Earlier this month, the developer team at Microsoft Norway managed to hijack Masashi Narumoto and Christopher Bennage from the Patterns and Practices team while they were in the UK. The short stop in Oslo was highly appreciated with a packed theater.
Now, we might all have our opinion on the Enterprise Library which by the mere name can invoke horror and shrugs. However, when it comes to the cloud their approach seems to be more aligned with modern development. They have two major artifacts to start from, one is the Cloud Design Patterns: Prescriptive Architecture Guidance for Cloud Applications which is a book available online. Besides the book they also publish code and artifacts on github, which also contains work in progress.
Although it was perhaps the weakest part of the presentation in Oslo, talking about the constraints and problem areas when moving to the cloud is quite important. You can find a list of these here https://msdn.microsoft.com/en-us/library/dn589772.aspx. We have experienced several of these ourself , and have found our solution for quite a few of them. A short introduction to some of these are in the table below.
|Problem||Why||What we've done|
|Availability||Things die, loose connection or reboot during updates.||To solve this, we have multiple instances in each datacenter. We try to use at least four instances for all end-user facing services. Also, it must be possible to take out and add new instances without affecting user data such as state. This is easier with a slim user-facing layer rather than a monolith. As there's a possibility datacenters goes down as well, we have our solution active in multiple datacenters at a time.|
|Data consistency||To survive multiple datacenter outages, data must be available in many places. How do you keep it in sync?||To keep data in sync and also allow writes during outages and then re-sync, we've decided to use topics and queues. We're also positioned so that we can do complete re-sync of internal data to the cloud, having idempotent operations is a part of this solution. We can always replay a message to create the final result.|
|Messaging||Split a monolith over processes and application boundaries. What do you do with asynchronous operations?||Async messaging means that we can perform a minimal amount of work on each request providing fast responses. A fast response also means that each server handles fewer simultaneous requests, or at least limits the request queue. On every write operation we do a quick validation of the request before passing a command onto the message bus and returning a 200 or 204 response. This enables us to take the database offline for upgrades, the queue also protects our database and underlying systems from overload, and we can trigger multiple actions on each message.|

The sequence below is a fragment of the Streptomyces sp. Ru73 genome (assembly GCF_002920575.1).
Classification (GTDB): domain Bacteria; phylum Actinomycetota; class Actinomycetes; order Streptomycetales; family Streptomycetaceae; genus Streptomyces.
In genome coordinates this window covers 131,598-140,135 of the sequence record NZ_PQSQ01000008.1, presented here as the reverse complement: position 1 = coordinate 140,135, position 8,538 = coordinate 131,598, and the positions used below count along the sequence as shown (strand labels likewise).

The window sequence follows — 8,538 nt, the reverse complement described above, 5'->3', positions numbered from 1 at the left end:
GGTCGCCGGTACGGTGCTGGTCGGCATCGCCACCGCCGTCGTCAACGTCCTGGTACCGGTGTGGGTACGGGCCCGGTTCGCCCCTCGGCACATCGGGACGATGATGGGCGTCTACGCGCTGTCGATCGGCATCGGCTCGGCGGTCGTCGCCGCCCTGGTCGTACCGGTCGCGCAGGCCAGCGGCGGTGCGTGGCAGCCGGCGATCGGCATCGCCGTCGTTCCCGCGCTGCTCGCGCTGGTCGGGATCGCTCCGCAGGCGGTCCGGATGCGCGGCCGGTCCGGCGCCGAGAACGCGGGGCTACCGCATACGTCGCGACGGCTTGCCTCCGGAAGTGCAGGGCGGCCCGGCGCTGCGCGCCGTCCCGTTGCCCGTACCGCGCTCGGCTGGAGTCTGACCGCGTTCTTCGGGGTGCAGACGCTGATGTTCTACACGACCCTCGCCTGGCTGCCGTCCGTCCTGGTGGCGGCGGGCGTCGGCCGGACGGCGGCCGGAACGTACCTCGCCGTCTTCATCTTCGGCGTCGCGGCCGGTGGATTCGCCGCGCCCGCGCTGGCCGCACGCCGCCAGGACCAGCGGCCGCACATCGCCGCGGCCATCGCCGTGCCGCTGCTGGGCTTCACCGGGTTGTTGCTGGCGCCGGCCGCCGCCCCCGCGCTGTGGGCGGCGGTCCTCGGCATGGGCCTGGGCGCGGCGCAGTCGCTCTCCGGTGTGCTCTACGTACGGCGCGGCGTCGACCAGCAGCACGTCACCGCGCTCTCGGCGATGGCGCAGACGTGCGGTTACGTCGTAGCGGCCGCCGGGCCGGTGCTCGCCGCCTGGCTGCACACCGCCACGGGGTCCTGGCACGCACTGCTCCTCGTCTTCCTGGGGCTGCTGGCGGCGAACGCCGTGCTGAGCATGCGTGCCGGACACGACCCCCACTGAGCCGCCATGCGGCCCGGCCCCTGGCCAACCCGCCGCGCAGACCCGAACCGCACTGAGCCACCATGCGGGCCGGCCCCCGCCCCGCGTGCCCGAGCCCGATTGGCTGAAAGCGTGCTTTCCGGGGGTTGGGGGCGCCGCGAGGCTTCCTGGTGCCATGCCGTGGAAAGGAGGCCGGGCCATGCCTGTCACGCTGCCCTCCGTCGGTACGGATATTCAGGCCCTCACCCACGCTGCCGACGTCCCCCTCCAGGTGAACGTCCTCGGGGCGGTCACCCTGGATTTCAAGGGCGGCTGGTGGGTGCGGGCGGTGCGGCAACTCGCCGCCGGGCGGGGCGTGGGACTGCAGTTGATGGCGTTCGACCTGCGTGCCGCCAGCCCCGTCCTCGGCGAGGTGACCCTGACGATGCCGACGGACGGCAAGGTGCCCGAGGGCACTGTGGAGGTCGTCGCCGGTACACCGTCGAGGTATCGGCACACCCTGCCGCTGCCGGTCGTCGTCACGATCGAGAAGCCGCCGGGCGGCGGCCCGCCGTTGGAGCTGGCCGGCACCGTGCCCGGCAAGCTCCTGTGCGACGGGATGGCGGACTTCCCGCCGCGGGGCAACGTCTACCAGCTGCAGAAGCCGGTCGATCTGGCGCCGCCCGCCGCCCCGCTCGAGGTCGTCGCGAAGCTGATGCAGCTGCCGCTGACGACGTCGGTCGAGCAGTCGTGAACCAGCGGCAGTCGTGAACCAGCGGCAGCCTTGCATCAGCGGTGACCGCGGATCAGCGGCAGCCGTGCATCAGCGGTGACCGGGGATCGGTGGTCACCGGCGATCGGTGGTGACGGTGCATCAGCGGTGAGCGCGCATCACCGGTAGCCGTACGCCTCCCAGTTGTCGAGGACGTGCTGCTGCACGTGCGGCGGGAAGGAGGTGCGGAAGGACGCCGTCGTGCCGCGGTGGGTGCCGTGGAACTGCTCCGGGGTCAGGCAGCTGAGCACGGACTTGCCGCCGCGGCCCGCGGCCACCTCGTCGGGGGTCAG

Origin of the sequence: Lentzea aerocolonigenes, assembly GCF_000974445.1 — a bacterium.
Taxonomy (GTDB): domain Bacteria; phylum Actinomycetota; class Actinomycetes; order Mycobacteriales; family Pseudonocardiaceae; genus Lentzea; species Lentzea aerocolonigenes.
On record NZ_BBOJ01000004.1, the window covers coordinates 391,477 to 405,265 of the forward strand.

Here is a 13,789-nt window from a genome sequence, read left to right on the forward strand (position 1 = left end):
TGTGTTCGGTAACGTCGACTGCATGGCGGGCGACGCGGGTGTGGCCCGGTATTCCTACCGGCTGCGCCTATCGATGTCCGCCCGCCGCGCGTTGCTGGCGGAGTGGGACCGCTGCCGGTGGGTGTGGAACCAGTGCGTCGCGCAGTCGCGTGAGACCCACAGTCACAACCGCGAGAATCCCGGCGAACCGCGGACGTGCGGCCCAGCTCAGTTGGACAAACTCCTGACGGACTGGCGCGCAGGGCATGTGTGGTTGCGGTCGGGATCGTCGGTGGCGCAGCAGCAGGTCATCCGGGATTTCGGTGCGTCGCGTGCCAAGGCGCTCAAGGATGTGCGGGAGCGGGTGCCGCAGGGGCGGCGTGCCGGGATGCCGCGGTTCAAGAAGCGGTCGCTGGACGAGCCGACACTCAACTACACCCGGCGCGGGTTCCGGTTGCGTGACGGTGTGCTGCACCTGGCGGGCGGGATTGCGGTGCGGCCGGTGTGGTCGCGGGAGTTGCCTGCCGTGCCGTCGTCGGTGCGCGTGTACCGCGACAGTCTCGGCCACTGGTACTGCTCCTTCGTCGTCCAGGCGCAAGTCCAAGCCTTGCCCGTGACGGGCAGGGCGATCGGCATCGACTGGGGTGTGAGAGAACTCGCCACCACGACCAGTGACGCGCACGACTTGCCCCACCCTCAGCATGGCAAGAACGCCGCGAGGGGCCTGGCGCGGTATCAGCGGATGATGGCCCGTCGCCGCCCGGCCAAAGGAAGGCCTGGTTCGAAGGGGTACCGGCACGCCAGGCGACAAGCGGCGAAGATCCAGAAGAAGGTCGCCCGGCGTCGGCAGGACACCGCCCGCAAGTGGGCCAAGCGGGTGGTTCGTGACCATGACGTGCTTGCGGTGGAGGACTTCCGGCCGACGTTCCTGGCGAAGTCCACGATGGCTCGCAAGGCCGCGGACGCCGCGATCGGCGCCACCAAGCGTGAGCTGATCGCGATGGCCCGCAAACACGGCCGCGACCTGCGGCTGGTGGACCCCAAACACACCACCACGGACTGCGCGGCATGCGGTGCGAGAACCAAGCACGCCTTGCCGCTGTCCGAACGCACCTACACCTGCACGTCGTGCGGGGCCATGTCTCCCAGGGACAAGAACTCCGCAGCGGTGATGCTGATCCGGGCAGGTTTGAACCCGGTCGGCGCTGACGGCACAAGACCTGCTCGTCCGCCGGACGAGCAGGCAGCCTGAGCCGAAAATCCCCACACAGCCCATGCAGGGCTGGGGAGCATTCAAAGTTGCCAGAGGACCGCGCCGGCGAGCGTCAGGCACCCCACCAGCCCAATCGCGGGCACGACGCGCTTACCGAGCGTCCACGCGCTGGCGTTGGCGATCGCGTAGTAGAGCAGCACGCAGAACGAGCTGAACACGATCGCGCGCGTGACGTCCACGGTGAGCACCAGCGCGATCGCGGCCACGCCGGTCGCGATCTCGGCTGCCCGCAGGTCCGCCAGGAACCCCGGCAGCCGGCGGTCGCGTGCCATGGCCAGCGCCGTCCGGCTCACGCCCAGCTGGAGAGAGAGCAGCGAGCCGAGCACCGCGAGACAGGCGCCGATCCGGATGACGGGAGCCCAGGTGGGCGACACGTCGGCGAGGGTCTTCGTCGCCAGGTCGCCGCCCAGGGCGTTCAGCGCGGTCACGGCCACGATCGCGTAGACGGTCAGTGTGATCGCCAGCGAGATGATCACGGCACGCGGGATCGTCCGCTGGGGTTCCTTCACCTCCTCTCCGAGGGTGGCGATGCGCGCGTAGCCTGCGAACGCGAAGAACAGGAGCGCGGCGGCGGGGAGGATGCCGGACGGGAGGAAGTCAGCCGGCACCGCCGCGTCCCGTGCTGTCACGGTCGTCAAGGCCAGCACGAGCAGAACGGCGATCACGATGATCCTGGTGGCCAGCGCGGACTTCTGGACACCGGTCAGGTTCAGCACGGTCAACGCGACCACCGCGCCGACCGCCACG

|Management and monitoring||Splitting your applications into smaller parts, or microservices does mean there's more knobs and gauges.||We're logging a lot. As the Azure Application Insights was not available when we started out, we collect most of our data in ElasticSearch with Kibana on top. We have created several custom dashboards monitoring queues, response times etc. Finally most of our services expose a healthcheck endpoint which delivers red/green status information on underlying services.|
|Performance||No reason to pay for fixed size when one can scale after usage||We have a quite fixed usage pattern. It starts early in the morning with radio streaming, and the kids also watch a bit of TV before kindergarten. During daytime our radio users switch from mobile to desktop listening. After school is the start of our peak period which lasts close to midnight. Having full throttle for during night and daytime does not make much sense. Utilizing time based scaling combined with some extra power during elections etc. makes the cloud a nice place. However, measuring is very important.|
The focus on problem areas during the patterns and practices summit in Oslo served as a primer and background for the continuing discussing on the specific patterns. Some of them are in Release It!, by Michael T. Nygard, as well. During the conference, topics discussed were Circuit breaker, Messaging, Polyglot storage, CDN and Caching. I will write about all of these and how we have applied them.
My next post will deal with outages and availability and should be ready tomorrow.